On July 1, the 85,000 drivers of hybrid vehicles allowed to use High Occupancy vehicle lanes lose the privilege. They were supposed to be booted from the lanes January 1.  Beginning January 2012, 40,000 new generation hybrids — electric motor, rechargeable battery-powered cars with small internal combustion engines — will be allowed to use the lanes.   The current crop of hybrids, like the Toyota Prius, were allowed into HOV lanes in 2004 when hybrids were a fraction of the market. The legislation permitted 50,000 such vehicles into carpool lanes, in part as a way to encourage more consumers to buy the lower emission vehicles.  Subsequent legislation increased the number of hybrids allowed in the lanes to 85,000 which, the state Department of Transportation reports, has increased congestion in the lanes.  The legislation, SB 535, was sponsored by General Motors, which is introducing the $41,000 Chevy Volt which is powered by a lithium battery pack that can be recharged by plugging the car into a residential household outlet. 

While voters rejected Proposition 19 in November, the initiative to legalize and tax cannabis, lawmakers approved and Schwarzenegger signed a bill, SB 1449, that makes possession of up to one ounce of the drug an infraction. If caught, it’s still a $100 fine but the change from misdemeanor to infraction eliminates the possibility of arrest, a trip to court and creation of a criminal record.  The GOP governor also signed a measure prohibiting medical marijuana buyers’ clubs and dispensaries from being within 600 feet of public or private schools.   Cities and counties already have the ability to restrict where various types of establishments are located through local zoning ordinances.  More than 40 cities and counties have passed ordinances regulating the activities of dispensaries — limits on plants and buds, for example. Walnut Creek and Danville have passed local laws restricting dispensary locations. Berkeley prohibits dispensaries from being located within 1,000 feet of a school.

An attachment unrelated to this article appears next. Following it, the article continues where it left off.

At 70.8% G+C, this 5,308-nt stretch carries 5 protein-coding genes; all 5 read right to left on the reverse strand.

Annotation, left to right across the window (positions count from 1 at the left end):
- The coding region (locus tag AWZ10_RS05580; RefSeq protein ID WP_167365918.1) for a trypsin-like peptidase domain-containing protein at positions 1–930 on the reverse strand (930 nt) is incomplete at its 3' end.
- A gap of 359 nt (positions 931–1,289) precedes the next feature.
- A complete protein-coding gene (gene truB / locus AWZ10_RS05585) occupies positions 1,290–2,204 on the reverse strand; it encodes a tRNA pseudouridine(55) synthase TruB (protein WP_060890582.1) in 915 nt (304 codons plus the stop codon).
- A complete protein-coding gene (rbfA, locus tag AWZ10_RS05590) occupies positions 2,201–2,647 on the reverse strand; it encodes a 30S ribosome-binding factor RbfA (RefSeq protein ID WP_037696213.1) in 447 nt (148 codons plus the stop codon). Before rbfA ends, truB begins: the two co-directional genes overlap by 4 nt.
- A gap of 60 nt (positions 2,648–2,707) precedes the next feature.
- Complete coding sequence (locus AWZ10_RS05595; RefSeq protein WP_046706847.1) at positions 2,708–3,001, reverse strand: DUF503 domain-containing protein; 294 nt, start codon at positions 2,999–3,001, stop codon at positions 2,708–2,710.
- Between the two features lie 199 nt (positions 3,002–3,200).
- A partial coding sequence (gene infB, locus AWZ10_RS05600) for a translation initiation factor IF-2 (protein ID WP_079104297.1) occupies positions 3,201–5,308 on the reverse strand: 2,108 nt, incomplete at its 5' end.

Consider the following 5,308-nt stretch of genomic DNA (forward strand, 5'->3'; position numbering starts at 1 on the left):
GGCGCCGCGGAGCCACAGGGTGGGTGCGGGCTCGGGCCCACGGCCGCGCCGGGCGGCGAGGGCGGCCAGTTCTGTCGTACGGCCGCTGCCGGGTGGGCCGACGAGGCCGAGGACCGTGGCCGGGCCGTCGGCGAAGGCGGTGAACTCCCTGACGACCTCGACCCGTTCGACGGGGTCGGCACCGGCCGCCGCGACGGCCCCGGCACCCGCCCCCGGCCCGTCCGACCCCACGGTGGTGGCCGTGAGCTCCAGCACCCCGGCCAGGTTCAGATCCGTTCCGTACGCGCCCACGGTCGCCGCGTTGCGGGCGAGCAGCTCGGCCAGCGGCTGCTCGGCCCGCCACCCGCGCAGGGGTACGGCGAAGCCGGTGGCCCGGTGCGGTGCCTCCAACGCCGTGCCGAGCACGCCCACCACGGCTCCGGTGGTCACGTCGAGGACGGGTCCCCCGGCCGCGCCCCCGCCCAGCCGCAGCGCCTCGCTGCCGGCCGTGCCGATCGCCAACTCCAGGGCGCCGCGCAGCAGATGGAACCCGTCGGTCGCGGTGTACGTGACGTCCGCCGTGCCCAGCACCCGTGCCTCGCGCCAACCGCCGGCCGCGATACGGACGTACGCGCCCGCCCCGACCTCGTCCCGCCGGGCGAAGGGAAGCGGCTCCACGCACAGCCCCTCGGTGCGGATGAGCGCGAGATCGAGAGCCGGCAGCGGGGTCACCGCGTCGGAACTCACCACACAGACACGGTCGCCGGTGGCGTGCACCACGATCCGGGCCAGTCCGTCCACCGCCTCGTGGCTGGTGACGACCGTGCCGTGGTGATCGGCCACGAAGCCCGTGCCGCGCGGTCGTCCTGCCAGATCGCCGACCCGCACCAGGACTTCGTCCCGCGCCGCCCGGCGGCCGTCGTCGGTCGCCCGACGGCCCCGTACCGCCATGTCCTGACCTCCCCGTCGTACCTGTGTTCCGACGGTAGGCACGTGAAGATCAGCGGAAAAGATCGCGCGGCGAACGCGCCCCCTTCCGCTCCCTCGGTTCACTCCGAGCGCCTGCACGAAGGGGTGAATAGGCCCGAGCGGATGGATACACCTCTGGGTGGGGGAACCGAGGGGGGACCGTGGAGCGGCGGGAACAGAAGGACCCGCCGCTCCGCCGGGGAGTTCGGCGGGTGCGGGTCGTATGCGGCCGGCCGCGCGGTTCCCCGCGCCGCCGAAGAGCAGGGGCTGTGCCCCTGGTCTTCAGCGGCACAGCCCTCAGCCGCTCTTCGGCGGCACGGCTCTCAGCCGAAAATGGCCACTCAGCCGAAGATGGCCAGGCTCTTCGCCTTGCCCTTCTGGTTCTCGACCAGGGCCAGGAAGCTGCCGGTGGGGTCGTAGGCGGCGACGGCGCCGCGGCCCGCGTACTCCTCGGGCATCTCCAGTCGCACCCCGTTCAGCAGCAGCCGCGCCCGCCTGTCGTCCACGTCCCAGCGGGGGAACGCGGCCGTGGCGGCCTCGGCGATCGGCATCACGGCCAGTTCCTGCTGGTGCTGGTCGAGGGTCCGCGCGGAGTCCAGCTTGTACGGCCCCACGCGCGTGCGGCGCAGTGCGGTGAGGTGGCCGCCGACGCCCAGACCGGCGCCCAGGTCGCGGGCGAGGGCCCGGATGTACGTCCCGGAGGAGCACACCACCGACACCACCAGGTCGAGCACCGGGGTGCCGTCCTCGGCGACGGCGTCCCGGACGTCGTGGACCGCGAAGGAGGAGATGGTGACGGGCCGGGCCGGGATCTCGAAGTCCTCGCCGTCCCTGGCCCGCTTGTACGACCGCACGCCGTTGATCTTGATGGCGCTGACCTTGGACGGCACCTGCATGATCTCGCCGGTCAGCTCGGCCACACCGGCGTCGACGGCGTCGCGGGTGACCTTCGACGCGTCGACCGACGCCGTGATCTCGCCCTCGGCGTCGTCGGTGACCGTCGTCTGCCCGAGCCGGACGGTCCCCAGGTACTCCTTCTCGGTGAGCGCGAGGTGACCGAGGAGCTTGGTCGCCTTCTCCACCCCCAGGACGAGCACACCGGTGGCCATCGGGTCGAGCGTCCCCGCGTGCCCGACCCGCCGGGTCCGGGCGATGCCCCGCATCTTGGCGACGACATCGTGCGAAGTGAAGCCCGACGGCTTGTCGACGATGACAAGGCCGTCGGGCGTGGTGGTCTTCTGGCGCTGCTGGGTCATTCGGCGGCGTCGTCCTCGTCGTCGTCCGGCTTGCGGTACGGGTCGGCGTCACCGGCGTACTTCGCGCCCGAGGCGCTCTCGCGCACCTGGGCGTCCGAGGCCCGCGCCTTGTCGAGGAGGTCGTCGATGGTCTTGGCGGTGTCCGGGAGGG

This is the state’s first foray into the issue but the law, AB 2650, permits local governments to continue to be more restrictive than state law.

Taxpayers, eventually, will have the right to voluntarily contribute some of their return to the California Arts Council under SB 1076, which takes effect January 1.   Created by former and-soon-to-be-again Gov. Jerry Brown in 1975, the 11-member Arts Council is charged with promoting arts in the state. Its budget has been reduced by some 80 percent since the fiscal year that ended June 30, 2002.   But there’s a limit of 15 check offs on state tax forms so the Arts Council check off won’t appear until one of the current 15 drop off either through expiration or failing to meet the annual minimum of $250,000 in contributions. 

In a move supporters say will ease the congested court calendar and lower costs, both parties in a case can agree to a one-day jury trial. Among the provisions of the law, AB 2284, juries are composed of eight persons rather than 12 and evidence presented is limited to three hours for each side. 

In a victory for the state’s beekeepers is a new law authorizing creation of the California Apiary Research Commission whose job is do protect honey bees whose numbers have been dropping significantly in recent years.  The seven-member commission will be paid for with a fee of no more than $1 assessed on all state bee colonies. Its job is to educate beekeepers on pest management practices that will reduce honey bee disease.  In the past three years, Colony Collapse Disorder has reduced the nation’s bee population by more than 25 percent.  Basically, the disorder is when worker bees suddenly disappear from a hive. Scientists have yet to determine the cause. 

“We need to protect honey bees in order to preserve the production of healthy and nutritious food in our state,” said Sen. Noreen Evan, a Santa Rosa Democrat of her bill, AB 1912